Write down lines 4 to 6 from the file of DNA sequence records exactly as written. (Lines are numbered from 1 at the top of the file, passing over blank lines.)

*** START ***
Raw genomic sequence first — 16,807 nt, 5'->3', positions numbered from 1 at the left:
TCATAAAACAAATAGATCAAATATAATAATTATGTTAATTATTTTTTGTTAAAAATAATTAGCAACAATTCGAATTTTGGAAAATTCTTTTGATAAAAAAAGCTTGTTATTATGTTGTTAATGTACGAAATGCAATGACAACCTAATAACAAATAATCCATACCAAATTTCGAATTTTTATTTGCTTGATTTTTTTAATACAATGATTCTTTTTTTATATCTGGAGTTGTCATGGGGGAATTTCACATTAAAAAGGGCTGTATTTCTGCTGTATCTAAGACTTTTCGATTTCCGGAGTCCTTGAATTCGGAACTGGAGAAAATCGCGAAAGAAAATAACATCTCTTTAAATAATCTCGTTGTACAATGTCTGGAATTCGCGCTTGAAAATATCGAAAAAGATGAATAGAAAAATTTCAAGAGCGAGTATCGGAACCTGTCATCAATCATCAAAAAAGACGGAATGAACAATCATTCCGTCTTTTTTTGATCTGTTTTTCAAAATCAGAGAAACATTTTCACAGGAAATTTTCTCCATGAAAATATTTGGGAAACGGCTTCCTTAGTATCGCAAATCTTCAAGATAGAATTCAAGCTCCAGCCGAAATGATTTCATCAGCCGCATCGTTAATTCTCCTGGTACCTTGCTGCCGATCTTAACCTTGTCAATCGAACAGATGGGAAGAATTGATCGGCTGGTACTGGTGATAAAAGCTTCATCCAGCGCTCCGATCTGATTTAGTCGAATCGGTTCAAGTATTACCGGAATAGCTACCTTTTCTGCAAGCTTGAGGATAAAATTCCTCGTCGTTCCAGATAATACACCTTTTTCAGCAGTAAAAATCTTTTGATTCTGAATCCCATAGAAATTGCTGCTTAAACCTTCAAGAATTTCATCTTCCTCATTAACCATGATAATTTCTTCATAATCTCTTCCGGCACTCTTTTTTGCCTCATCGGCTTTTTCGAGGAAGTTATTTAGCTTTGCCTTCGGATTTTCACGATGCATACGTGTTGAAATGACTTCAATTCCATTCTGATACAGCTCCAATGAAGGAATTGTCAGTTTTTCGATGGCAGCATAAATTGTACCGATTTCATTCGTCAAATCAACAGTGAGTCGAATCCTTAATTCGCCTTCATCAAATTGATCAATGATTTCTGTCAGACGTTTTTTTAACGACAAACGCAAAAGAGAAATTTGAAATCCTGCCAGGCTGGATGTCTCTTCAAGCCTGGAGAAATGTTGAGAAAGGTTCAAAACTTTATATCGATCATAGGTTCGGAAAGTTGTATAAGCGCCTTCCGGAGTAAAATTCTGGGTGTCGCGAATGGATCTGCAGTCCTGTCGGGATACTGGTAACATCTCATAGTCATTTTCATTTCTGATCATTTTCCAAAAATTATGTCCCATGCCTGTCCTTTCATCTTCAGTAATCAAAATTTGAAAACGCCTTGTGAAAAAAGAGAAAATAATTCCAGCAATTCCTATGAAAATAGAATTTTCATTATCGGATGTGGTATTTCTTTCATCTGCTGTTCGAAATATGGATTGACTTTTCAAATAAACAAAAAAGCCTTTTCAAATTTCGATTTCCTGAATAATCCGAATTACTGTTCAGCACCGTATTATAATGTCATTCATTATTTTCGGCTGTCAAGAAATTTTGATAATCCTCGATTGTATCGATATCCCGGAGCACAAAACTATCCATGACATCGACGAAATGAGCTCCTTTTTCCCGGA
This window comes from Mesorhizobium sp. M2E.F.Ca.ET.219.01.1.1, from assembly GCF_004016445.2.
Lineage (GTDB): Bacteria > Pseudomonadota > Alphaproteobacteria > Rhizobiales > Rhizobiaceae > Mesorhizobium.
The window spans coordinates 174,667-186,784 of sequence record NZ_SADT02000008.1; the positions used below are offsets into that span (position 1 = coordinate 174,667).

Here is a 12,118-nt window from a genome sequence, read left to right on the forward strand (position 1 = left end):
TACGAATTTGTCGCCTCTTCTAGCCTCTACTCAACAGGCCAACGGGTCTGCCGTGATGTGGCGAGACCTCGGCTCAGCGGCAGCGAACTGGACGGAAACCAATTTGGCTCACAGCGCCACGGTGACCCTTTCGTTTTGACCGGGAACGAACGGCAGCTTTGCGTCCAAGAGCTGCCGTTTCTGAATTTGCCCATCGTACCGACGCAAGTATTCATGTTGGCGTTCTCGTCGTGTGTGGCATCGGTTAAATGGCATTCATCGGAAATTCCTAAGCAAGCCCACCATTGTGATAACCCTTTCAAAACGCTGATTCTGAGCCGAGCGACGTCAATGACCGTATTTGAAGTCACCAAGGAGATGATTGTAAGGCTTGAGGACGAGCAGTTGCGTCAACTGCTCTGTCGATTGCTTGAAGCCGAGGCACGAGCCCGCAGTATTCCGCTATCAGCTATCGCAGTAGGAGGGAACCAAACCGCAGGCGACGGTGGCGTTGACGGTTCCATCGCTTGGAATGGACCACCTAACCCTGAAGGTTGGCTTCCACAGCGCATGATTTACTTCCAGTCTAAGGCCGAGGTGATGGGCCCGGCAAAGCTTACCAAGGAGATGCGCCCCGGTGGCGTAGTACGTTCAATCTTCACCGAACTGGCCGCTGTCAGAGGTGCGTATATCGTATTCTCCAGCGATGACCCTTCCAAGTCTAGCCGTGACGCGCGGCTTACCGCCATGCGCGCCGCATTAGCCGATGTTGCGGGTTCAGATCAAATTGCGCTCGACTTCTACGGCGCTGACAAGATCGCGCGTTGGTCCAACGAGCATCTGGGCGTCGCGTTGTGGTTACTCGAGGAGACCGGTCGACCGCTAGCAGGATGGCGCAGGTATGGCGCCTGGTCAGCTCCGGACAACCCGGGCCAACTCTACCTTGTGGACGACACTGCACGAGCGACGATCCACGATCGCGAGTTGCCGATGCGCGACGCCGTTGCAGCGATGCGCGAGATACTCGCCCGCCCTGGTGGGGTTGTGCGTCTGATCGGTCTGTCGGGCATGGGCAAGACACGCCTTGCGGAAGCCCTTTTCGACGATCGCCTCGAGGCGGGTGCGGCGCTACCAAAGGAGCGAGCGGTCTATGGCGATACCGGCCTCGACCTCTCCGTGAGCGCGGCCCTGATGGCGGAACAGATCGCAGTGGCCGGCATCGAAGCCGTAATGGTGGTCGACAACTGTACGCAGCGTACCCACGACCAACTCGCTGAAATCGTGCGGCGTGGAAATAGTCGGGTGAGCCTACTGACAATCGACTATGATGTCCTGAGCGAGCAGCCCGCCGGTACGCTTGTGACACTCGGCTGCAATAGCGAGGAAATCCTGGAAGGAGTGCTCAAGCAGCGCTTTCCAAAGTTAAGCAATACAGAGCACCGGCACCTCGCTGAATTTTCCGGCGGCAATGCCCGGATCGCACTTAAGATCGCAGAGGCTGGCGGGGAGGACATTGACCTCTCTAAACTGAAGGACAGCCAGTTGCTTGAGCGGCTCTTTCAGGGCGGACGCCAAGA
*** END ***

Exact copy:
Lineage (GTDB): Bacteria > Pseudomonadota > Alphaproteobacteria > Rhizobiales > Rhizobiaceae > Mesorhizobium.
The window spans coordinates 174,667-186,784 of sequence record NZ_SADT02000008.1; the positions used below are offsets into that span (position 1 = coordinate 174,667).

Here is a 12,118-nt window from a genome sequence, read left to right on the forward strand (position 1 = left end):